I have good news: You have the ability to play much better golf than you ever dreamed possible. Even if you're just a 90s-shooter, the talent to break 80, or shoot par, or even turn professional dwells within you. That's right, in terms of raw talent, those shot-shaping millionaires on TV don't have anything you don't have. But if you want to become great -- or heck, just darned good -- it will take more than practice. It will take hard work and a new understanding of what's effective on the range, what isn't and why. It will take something called deliberate practice.
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The term was coined by the renowned psychologist K. Anders Ericsson, who did landmark research on how we attain mastery in a given pursuit. For our purposes -- getting good at golf -- deliberate practice is about improving by pushing your practice beyond your comfort zone. I don't mean mindlessly pounding balls in order to build muscle memory. (Your muscles don't have memory. Only your brain does.) I'm talking about expanding your abilities by putting your brain through something akin to an ongoing golf boot camp. Only by practicing with purpose and (a little) pain will you learn to bend the ball to your will.
I'm 59 and a pretty typical golfer -- a 17-handicap. I work too much and play too little. A few years ago, after I began researching my book Talent Is Overrated: What Really Separates World-Class Performers from Everybody Else, I realized that my range sessions were pathetic. I'd get a couple buckets of balls and work my way up from my short irons to my driver, not trying to accomplish anything in particular other than figuring out why the good shots were good and the bad ones bad. I could come up with reasons ("It's about rotating the lower body! No, I'm decelerating!"), but there was no evidence that they were the real reasons. Before long, the balls were gone, and I'd achieved nothing.
Maybe you're like me. You practice, but you don't get any better. That's because you don't deliberately practice.
Perhaps you've heard that it takes 10,000 hours to master a given skill. That number comes from Ericsson's 1993 study of violinists at a music academy in Berlin. The researchers gathered vast data on all the students -- the brilliant performers who would build careers with elite orchestras, and the mediocre performers who would become high school music teachers -- and found they were mostly the same. In fact, they differed significantly in only one measure: total lifetime hours spent on deliberate practice. By the time they graduated, the best performers had racked up about 10,000 hours practicing, while the mediocre ones had logged about half that. Later research in many other fields has supported those findings: There's something meaningful about that number of hours of deliberate practice.
I always thought "the secret" to golf was finding the correct physical sequence to make the clubface hit the ball hard and straight. It turns out that what happens in your brain is more important than what happens with your body. You can play all day, but if you aren't intensely focused on doing a specific thing better than last time, you won't improve.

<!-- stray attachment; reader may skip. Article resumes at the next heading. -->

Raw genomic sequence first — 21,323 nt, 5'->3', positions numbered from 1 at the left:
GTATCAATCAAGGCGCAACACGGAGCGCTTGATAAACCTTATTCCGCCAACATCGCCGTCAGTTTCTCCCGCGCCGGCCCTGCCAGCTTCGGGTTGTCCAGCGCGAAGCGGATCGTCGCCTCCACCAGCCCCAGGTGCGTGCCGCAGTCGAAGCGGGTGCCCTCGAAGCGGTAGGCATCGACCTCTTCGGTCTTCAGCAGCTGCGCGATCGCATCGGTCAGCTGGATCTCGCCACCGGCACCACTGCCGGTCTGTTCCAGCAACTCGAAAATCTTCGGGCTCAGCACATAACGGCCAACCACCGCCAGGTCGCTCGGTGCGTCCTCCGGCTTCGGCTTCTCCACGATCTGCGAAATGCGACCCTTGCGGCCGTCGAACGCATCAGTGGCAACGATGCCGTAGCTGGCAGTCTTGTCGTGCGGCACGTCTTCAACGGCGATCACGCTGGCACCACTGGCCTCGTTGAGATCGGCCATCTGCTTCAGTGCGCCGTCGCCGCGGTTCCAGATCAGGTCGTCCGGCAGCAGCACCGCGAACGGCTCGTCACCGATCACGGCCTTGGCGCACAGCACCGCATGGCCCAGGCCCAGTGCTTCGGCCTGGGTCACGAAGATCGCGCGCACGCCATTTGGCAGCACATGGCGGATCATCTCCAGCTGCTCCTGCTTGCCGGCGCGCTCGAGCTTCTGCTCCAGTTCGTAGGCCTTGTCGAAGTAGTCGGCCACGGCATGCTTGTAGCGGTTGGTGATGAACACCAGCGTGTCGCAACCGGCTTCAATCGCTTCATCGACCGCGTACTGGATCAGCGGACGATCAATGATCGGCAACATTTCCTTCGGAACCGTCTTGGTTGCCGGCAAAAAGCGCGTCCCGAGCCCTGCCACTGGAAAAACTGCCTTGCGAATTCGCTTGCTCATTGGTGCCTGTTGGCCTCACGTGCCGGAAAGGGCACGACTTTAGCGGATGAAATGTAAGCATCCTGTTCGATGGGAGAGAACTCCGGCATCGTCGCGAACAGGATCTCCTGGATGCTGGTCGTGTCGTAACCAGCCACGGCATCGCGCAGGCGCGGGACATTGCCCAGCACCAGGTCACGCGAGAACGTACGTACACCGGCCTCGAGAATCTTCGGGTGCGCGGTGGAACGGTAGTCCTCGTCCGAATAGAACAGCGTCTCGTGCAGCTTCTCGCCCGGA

This reflects the bottom-line finding from 30 years of scientific research into great performance in any field. In researching my book, I studied dozens of scholarly papers on this topic and interviewed leading researchers. Top performers of every kind -- brain surgeons, jet pilots, business leaders, musicians, athletes -- attained excellence in their respective fields through deliberate practice.
The truth is, you don't need innate talent to be great at golf. No one's cut from a different cloth. What you need is more hours of deliberate practice -- not 10,000 hours, mind you -- which is not what most of us do on the range.
If you think I'm crazy, you're going to think I'm crazier. I'm saying that you have as much innate golf talent as Tiger Woods. That is, you came into this world with the same inborn ability to play golf that he did. You inherited genes that made you tall or short, that gave you physical proportions conducive (or not) to golf or swimming or playing NFL football. But there's no golf gene. You quite literally have as much talent as Woods. What you don't have is the umpteen-thousand life-time hours of deliberate practice that he's accumulated. And unless you're reading this at age 2, you never will have them, because he's adding more hours every week. So the research says that you'll never be as good as him or any other top professional.
But much more importantly, it also says that you can be much, much better than you ever imagined.
Don't worry about having to log 10,000 hours; that's roughly three hours a day for the next nine years. You have a job, a family, a life. You can improve significantly by grabbing hours wherever you can, as long as you're doing deliberate practice.
So what, in more detail, is it? It's comprised of four key elements.